J Cereb Blood Flow Metab: 04 Aug 2020:271678X20941393; epub ahead of print
Pu H, Zheng X, Jiang X, Mu H, ... Bennett MV, Chen J
J Cereb Blood Flow Metab: 04 Aug 2020:271678X20941393; epub ahead of print | PMID: 32757740
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Impact:
Abstract

Cardiac arrest and resuscitation activates the hypothalamic-pituitary-adrenal axis and results in severe immunosuppression.

Zhao Q, Shen Y, Li R, Wu J, ... Zhang W, Yang W

In patients who are successfully resuscitated after initial cardiac arrest (CA), mortality and morbidity rates are high, due to ischemia/reperfusion injury to the whole body including the nervous and immune systems. How the interactions between these two critical systems contribute to post-CA outcome remains largely unknown. Using a mouse model of CA and cardiopulmonary resuscitation (CA/CPR), we demonstrate that CA/CPR induced neuroinflammation in the brain, in particular, a marked increase in pro-inflammatory cytokines, which subsequently activated the hypothalamic-pituitary-adrenal (HPA) axis. Importantly, this activation was associated with a severe immunosuppression phenotype after CA. The phenotype was characterized by a striking reduction in size of lymphoid organs accompanied by a massive loss of immune cells and reduced immune function of splenic lymphocytes. The mechanistic link between post-CA immunosuppression and the HPA axis was substantiated, as we discovered that glucocorticoid treatment, which mimics effects of the activated HPA axis, exacerbated post-CA immunosuppression, while RU486 treatment, which suppresses its effects, significantly mitigated lymphopenia and lymphoid organ atrophy and improved CA outcome. Taken together, targeting the HPA axis could be a viable immunomodulatory therapeutic to preserve immune homeostasis after CA/CPR and thus improve prognosis of post-resuscitation CA patients.



J Cereb Blood Flow Metab: 11 Aug 2020:271678X20948612; epub ahead of print
Zhao Q, Shen Y, Li R, Wu J, ... Zhang W, Yang W
J Cereb Blood Flow Metab: 11 Aug 2020:271678X20948612; epub ahead of print | PMID: 32787543
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Impact:
Abstract

Association between tissue hypoxia, perfusion restrictions, and microvascular architecture alterations with lesion-induced impairment of neurovascular coupling.

Stadlbauer A, Kinfe TM, Zimmermann M, Eyüpoglu I, ... Dörfler A, Brandner S

Functional magnetic resonance imaging (fMRI) has been mainly utilized for the preoperative localization of eloquent cortical areas. However, lesion-induced impairment of neurovascular coupling (NVC) in the lesion border zone may lead to false-negative fMRI results. The purpose of this study was to determine physiological factors impacting the NVC. Twenty patients suffering from brain lesions were preoperatively examined using multimodal neuroimaging including fMRI, magnetoencephalography (MEG) during language or sensorimotor tasks (depending on lesion location), and a novel physiologic MRI approach for the combined quantification of oxygen metabolism, perfusion state, and microvascular architecture. Congruence of brain activity patterns between fMRI and MEG were found in 13 patients. In contrast, we observed missing fMRI activity in perilesional cortex that demonstrated MEG activity in seven patients, which was interpreted as lesion-induced impairment of NVC. In these brain regions with impaired NVC, physiologic MRI revealed significant brain tissue hypoxia, as well as significantly decreased macro- and microvascular perfusion and microvascular architecture. We demonstrated that perilesional hypoxia with reduced vascular perfusion and architecture is associated with lesion-induced impairment of NVC. Our physiologic MRI approach is a clinically applicable method for preoperative risk assessment for the presence of false-negative fMRI results and may prevent severe postoperative functional deficits.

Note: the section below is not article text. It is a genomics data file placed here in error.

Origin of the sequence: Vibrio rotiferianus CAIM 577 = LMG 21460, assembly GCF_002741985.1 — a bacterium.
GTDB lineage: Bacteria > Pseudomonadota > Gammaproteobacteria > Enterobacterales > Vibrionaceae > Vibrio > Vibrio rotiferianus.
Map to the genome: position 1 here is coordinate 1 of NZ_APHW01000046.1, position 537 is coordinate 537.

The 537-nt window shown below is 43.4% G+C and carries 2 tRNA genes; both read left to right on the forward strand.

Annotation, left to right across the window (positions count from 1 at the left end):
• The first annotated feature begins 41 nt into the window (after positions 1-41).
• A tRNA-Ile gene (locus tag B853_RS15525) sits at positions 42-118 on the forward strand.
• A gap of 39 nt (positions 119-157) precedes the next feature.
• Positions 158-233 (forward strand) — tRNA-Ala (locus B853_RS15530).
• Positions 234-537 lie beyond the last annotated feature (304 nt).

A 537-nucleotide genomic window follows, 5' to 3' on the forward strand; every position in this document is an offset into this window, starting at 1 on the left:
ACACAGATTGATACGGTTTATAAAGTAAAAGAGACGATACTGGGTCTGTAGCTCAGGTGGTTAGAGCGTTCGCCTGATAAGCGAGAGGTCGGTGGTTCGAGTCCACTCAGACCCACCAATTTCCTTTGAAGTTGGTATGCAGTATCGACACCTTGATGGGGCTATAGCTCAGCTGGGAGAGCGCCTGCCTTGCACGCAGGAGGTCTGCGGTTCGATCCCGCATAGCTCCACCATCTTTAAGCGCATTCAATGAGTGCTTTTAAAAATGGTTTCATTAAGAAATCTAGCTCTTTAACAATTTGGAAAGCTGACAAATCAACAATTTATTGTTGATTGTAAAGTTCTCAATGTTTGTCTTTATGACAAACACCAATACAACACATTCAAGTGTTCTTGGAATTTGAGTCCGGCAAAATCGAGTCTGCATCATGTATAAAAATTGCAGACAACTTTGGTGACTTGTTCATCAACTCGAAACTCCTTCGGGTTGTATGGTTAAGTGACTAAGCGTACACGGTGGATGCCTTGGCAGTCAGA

J Cereb Blood Flow Metab: 11 Aug 2020:271678X20947546; epub ahead of print
Stadlbauer A, Kinfe TM, Zimmermann M, Eyüpoglu I, ... Dörfler A, Brandner S
J Cereb Blood Flow Metab: 11 Aug 2020:271678X20947546; epub ahead of print | PMID: 32787542
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Impact:
Abstract

Diffuse white matter loss in a transgenic rat model of cerebral amyloid angiopathy.

Lee H, Xu F, Liu X, Koundal S, ... Van Nostrand WE, Benveniste H

Diffuse white matter (WM) disease is highly prevalent in elderly with cerebral small vessel disease (cSVD). In humans, cSVD such as cerebral amyloid angiopathy (CAA) often coexists with Alzheimer\'s disease imposing a significant impediment for characterizing their distinct effects on WM. Here we studied the burden of age-related CAA pathology on WM disease in a novel transgenic rat model of CAA type 1 (rTg-DI). A cohort of rTg-DI and wild-type rats was scanned longitudinally using MRI for characterization of morphometry, cerebral microbleeds (CMB) and WM integrity. In rTg-DI rats, a distinct pattern of WM loss was observed at 9 M and 11 M. MRI also revealed manifestation of small CMB in thalamus at 6 M, which preceded WM loss and progressively enlarged until the moribund disease stage. Histology revealed myelin loss in the corpus callosum and thalamic CMB in all rTg-DI rats, the latter of which manifested in close proximity to occluded and calcified microvessels. The quantitation of CAA load in rTg-DI rats revealed that the most extensive microvascular Aβ deposition occurred in the thalamus. For the first time using in vivo MRI, we show that CAA type 1 pathology alone is associated with a distinct pattern of WM loss.